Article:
How to Sing Without a Nasal Sound

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Photo Source: @SnappyPete via Twenty20

Summer is coming to a close and one of my favorite things to do here in Los Angeles during the season is go to concerts at the Hollywood Bowl. I love the Bowl for many reasons: hearing amazing music under the stars on a balmy evening with a gourmet picnic and a great glass of wine—there’s not much else that can beat that in my book.

But I’ve also realized that the Bowl actually plays a huge part in what I teach and how I sing, and that makes me love the Hollywood Bowl even more!

You see, so many singers suffer from a brassy or nasal resonance in their sound. But how do you sing without a nasal sound? How do you fix a brassy resonance? You guessed it: the Hollywood Bowl!

READ: A Tool to Get Unstuck + Stop Struggling With Your Singing

In today’s video, I explain how the Hollywood Bowl can help you sing without a nasal sound and rid your resonance of an overly brassy timbre. The ideas in this video were game-changing when I first learned them, and I’m really excited to share them with you now. You will learn:

  • The single most important body part which effects your timbre the most.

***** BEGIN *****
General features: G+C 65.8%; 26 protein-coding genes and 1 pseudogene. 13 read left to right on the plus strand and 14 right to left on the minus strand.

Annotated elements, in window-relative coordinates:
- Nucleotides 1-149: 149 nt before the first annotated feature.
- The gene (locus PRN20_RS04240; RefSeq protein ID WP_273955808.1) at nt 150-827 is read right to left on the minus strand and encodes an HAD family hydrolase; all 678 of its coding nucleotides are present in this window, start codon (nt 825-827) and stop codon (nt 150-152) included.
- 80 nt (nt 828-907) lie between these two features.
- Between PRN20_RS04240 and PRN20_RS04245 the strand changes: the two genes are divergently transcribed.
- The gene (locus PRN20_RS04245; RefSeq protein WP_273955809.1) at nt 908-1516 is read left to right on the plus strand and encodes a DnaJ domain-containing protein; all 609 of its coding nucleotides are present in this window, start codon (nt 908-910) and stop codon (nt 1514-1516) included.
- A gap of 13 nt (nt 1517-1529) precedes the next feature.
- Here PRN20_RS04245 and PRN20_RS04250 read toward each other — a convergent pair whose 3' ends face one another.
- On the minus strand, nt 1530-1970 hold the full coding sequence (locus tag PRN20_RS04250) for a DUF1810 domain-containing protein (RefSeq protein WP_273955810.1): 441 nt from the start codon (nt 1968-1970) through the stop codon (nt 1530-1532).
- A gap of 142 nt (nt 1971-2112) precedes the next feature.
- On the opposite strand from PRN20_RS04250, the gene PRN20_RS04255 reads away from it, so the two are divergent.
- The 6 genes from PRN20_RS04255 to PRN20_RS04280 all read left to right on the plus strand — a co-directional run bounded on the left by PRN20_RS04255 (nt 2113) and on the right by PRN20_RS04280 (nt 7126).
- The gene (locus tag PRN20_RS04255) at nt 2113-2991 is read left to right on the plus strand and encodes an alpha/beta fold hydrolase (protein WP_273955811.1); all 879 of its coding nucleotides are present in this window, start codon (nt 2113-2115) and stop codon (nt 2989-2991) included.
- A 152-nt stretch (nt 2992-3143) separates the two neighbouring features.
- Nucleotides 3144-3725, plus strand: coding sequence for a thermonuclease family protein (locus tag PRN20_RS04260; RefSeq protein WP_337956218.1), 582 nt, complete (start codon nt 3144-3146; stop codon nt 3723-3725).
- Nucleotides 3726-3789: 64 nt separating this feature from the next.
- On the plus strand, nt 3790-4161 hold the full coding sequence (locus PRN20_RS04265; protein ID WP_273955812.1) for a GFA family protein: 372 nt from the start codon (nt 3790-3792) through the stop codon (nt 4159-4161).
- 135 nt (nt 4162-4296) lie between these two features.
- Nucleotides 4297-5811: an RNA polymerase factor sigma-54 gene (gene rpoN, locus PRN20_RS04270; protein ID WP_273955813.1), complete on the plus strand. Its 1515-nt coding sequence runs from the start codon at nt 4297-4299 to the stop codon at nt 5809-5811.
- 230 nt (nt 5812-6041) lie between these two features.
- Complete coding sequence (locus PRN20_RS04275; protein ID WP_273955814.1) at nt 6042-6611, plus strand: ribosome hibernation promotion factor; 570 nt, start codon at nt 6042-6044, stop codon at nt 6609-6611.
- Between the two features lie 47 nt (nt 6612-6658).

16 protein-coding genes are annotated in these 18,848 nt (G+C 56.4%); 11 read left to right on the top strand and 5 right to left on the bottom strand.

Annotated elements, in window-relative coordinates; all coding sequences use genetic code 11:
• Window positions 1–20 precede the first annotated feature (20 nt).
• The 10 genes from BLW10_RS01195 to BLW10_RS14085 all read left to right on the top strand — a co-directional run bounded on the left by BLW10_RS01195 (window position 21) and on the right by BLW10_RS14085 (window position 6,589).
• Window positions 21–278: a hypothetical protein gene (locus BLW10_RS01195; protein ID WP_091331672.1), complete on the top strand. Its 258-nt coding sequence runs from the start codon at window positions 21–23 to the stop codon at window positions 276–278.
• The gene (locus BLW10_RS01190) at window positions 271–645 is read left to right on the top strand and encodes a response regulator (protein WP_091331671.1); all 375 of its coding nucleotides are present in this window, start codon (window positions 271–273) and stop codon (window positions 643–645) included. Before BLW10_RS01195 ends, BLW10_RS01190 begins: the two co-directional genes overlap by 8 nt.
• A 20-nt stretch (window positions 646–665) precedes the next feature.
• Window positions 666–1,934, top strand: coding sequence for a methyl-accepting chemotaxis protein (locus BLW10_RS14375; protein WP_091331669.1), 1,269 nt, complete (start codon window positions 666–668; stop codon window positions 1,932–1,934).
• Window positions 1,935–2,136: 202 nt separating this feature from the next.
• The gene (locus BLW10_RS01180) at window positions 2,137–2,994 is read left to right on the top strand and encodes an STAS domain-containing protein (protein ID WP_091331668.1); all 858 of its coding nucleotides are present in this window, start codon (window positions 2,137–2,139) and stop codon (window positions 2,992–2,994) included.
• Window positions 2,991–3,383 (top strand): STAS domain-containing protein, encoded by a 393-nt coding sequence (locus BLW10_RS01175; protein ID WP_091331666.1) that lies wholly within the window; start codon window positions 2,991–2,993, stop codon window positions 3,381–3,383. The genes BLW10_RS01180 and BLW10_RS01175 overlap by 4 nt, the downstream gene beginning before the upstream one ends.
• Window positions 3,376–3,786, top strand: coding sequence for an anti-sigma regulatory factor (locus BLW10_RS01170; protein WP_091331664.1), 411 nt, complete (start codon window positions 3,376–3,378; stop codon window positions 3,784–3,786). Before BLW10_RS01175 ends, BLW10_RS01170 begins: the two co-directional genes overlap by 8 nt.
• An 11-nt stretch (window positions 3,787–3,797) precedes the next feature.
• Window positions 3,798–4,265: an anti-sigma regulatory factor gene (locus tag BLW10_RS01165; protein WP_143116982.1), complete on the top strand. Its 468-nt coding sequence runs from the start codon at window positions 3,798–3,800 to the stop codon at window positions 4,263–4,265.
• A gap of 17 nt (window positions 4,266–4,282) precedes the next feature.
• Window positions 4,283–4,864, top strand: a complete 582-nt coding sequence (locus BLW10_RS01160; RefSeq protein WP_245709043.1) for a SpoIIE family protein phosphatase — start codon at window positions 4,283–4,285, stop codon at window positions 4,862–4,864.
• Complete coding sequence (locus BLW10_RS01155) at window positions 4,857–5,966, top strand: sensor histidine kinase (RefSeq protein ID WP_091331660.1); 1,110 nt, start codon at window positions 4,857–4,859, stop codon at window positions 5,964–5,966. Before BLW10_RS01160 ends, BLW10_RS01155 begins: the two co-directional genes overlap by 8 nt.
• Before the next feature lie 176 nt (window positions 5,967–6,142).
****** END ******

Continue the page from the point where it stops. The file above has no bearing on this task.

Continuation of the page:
• How to change the shape of your anatomy to sing without a nasal sound.
  • How chocolate brownies and breathing can change a brassy tone.
  • How to use your ears to maintain an open resonance.

Once you’ve had a chance to watch, let me know which insight meant the most to you and why.

Arden Kaywin is a voice teacher in Los Angeles pioneering work with singers in a four-month intensive training that uses mindfulness to eradicate tension and up-level singing technique.

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The views expressed in this article are solely that of the individual(s) providing them,
and do not necessarily reflect the opinions of Backstage or its staff.

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Arden Kaywin
Arden Kaywin is voice teacher, vocal coach, and vocal producer in Los Angeles with over 10 years experience working with developing singers and nearly 20 years as a professional singer herself. She holds a master’s degree in music and vocal performance from the Manhattan School of Music in NYC, where she studied classical voice and opera.
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